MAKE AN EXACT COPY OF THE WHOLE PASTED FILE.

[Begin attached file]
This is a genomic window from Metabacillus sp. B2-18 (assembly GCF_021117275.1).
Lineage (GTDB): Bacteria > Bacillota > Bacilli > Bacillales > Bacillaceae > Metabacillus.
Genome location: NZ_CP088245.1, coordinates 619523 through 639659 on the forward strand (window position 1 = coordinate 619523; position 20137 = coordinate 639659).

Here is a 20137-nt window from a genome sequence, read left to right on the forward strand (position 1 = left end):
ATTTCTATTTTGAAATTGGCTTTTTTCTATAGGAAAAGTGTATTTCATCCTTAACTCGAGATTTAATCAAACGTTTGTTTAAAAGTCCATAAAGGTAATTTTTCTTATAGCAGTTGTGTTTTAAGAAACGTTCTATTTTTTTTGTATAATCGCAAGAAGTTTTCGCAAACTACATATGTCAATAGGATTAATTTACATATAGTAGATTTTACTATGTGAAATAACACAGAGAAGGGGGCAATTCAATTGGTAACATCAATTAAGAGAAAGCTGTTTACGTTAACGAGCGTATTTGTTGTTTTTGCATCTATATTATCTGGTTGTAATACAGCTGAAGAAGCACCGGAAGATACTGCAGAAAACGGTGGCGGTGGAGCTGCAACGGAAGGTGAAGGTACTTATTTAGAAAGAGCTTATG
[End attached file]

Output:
This is a genomic window from Metabacillus sp. B2-18 (assembly GCF_021117275.1).
Lineage (GTDB): Bacteria > Bacillota > Bacilli > Bacillales > Bacillaceae > Metabacillus.
Genome location: NZ_CP088245.1, coordinates 619523 through 639659 on the forward strand (window position 1 = coordinate 619523; position 20137 = coordinate 639659).

Here is a 20137-nt window from a genome sequence, read left to right on the forward strand (position 1 = left end):
ATTTCTATTTTGAAATTGGCTTTTTTCTATAGGAAAAGTGTATTTCATCCTTAACTCGAGATTTAATCAAACGTTTGTTTAAAAGTCCATAAAGGTAATTTTTCTTATAGCAGTTGTGTTTTAAGAAACGTTCTATTTTTTTTGTATAATCGCAAGAAGTTTTCGCAAACTACATATGTCAATAGGATTAATTTACATATAGTAGATTTTACTATGTGAAATAACACAGAGAAGGGGGCAATTCAATTGGTAACATCAATTAAGAGAAAGCTGTTTACGTTAACGAGCGTATTTGTTGTTTTTGCATCTATATTATCTGGTTGTAATACAGCTGAAGAAGCACCGGAAGATACTGCAGAAAACGGTGGCGGTGGAGCTGCAACGGAAGGTGAAGGTACTTATTTAGAAAGAGCTTATG